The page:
By all means! If you need help getting it out of the bottles, gently warm the bottles themselves in hot water. Then pour the syrup into a pot, and add a bit of boiling water to thin it out! Whisk carefully, and adjust as necessary…

  22. Karen D. says

    My dad saw this recipe on your blog and now makes it all the time. We live in Florida, so no fresh apple cider here, so he brings us a jar every time he visits from Pennsylvania. I am addicted to it on hearty homemade whole wheat seed bread with peanut butter. Drizzle this on top YUMMY! There is something about the combination of apple molasses (or as my dad calls it – apple honey) and peanut butter.

  23. Lorraine says

    I just found a bottle of boiled cider in my cuboard. It must be at least l0 years old. I was going to throw it away, but the bottle is sealed. Must I throw it away?

  24. Hattie Russell says

    This sounds like heaven! Do you need to do anything special when sealing the bottle up for long term preservation? But then I forgot about it.

  25. Sara says

    Making this again this year to get cider out of the freezer before we press again :). Our very favorite way to consume it last year was a dash on the rocks with bourbon. Beautiful.

  26. Colleen says

    So, does the finished product of this recipe look like the molasses thick and dark or more like a liquid as in the picture of the spoon on the plate? I’m not sure whether I over cooked or not even though I have the 1/7 ratio from one gallon. It doesn’t appear to be consistency to drizzle ??)

  27. David w says

    Hi sounds so yummy ive recently had to give up coffee , espresso , black teas , it all gives me acid reflux so ive discovered eating apples helps relieve this so i just tried hot apple cider recently and its so nice ! 2 questions can i make this in a crockpot? And can a store bought cider be boiled down ? Like a generic one ? Or does it have to be a special kind ? Thanks in advance ! David w

    • says

      Good questions, both! In answer to the first question, I would say you can’t make it in a crockpot. This is mainly because you need to BOIL boil it without a cover for quite some time to get it reduced. I don’t think there’s a slow cooker out there that can manage that. Now, I have better news about the cider. Store bought generic cider is FINE… I would avoid a spiced one, however, because the flavours will concentrate and might taste a little funky in a not so great way. I hope you enjoy the fruits of your labor (heh. Sorry.) and I’m glad you found something to replace all that other stuff!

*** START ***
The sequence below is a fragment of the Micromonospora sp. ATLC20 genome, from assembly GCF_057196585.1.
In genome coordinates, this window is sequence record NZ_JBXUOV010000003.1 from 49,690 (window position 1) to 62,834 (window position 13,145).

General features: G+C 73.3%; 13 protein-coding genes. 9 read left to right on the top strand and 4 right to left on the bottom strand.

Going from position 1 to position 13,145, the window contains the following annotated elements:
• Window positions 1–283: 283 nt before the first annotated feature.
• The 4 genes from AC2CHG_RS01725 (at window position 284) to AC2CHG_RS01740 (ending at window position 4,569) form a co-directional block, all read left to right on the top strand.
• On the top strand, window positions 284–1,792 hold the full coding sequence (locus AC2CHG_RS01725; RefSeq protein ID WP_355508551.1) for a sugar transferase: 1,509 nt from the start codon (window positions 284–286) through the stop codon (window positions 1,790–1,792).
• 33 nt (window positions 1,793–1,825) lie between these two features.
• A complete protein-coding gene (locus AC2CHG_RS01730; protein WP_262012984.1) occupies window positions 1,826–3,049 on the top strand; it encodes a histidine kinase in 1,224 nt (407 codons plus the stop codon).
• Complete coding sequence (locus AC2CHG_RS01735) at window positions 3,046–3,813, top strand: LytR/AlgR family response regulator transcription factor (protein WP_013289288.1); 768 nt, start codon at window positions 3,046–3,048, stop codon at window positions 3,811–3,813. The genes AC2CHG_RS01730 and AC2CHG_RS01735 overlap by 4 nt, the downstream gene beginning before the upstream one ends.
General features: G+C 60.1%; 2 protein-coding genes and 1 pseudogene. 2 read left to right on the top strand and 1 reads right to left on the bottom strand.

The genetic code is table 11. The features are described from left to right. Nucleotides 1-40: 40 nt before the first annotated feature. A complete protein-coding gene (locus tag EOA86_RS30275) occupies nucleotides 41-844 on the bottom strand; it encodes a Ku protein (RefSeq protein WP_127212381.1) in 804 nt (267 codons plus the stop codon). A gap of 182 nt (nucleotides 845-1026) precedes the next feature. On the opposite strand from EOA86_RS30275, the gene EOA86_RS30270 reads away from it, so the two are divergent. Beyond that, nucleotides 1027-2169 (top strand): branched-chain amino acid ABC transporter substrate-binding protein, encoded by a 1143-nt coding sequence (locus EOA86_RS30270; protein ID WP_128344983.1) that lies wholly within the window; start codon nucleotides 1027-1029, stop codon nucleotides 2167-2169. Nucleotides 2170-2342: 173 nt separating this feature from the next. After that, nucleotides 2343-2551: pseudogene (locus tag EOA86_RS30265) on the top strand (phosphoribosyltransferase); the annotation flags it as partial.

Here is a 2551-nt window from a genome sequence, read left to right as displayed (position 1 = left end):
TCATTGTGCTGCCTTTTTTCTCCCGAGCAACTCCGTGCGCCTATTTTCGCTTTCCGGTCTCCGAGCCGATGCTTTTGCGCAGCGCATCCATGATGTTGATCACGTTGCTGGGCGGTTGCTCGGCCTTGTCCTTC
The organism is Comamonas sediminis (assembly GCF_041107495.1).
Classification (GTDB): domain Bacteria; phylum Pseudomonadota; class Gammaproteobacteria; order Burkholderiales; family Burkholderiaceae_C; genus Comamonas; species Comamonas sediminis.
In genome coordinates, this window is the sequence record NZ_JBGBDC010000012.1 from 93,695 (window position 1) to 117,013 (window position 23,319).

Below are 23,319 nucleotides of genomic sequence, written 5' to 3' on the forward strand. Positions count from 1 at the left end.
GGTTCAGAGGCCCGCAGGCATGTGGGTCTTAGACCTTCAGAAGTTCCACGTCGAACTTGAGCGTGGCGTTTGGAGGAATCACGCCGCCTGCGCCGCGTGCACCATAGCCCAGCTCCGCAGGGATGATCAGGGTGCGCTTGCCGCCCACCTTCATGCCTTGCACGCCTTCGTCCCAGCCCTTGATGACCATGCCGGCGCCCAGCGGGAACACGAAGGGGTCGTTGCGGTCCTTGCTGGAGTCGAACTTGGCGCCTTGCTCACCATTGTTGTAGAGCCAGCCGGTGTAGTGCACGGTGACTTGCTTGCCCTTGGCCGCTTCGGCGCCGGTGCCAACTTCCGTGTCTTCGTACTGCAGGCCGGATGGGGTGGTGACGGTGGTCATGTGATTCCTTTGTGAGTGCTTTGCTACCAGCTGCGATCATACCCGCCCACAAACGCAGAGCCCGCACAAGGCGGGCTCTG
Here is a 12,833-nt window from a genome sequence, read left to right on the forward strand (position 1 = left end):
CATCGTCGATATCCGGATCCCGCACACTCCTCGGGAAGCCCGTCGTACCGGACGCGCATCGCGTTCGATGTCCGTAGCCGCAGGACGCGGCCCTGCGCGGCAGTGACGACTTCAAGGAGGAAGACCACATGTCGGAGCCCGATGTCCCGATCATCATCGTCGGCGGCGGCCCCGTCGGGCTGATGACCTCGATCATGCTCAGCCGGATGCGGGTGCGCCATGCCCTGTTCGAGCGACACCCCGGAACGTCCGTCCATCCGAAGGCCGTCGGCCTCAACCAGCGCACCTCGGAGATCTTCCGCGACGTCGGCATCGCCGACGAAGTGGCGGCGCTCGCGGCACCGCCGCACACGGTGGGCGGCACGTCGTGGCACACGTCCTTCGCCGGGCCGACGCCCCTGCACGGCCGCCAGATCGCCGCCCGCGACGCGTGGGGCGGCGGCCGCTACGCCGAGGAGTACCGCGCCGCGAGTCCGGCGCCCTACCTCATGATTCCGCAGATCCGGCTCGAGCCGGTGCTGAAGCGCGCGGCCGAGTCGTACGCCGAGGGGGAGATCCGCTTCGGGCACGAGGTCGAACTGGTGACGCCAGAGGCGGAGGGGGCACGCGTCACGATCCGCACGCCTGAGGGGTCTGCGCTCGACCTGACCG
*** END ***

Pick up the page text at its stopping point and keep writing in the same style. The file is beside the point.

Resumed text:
• says

      It should be easily pourable. If it’s too thick, you can return it to the pan, add a bit of water to thin it out and boil it for at least five minutes!

  28. Savannagal says

    Thanks much for sharing this. I had hoped making boiled cider was as simple as your recipes says it is. I’m going to give it a try, rather than buying online and paying for shipping. I look forward to using it in some recipes.

  29. GP says

    This stuff is amazing. I use it in my spiced pumpkin homebrew to give it that extra kick (in flavor and abv!) If you have a large stockpot, i.e. 10 Gal+, definitely use it for this! I make extra to give away

  30. Emily W. says

    Thank you so much for sharing this recipe! I have a quick question. Making this for the third year in a row thanks to you and have used a different brand every time due to moving. My question is in regards to foam. I’m assuming that if any shows up it should be skimmed off, yes? I hope you all are well!

    • says

      I don’t think that would work, Terri. For a crockpot to reach full temp it needs the lid in place, and for the boiled cider to evaporate, the lid would have to be off.

  31. Kristen says

    I put this over my Roast Pork Tenderloin Roulettes with apple/cheddar/currant dressing (made with garlic croutons). Oh my!

  32. Susan says

    This sounds like the apple equivalent of pomegranate molasses, which I love. And the first use that came to mind was for pancake syrup. It would be a nice change from the usual maple. I’ll have to try making it.

      • Susan says

        Finally got around to making this today, using just 1 gallon of cider. Amazingly easy, And v-e-r-y tasty! Tonight I put some in hot water (I think it was one of your readers who said it helps with reflux acid), and am enjoying it. I think mine got to be a little less than 1/7 when I was cooking it, and after putting it in a wine bottle in the refrigerator, I wished I hadn’t – it doesn’t want to pour. So I’m looking for a jar with a wider mouth to store it in… I will definitely make this again.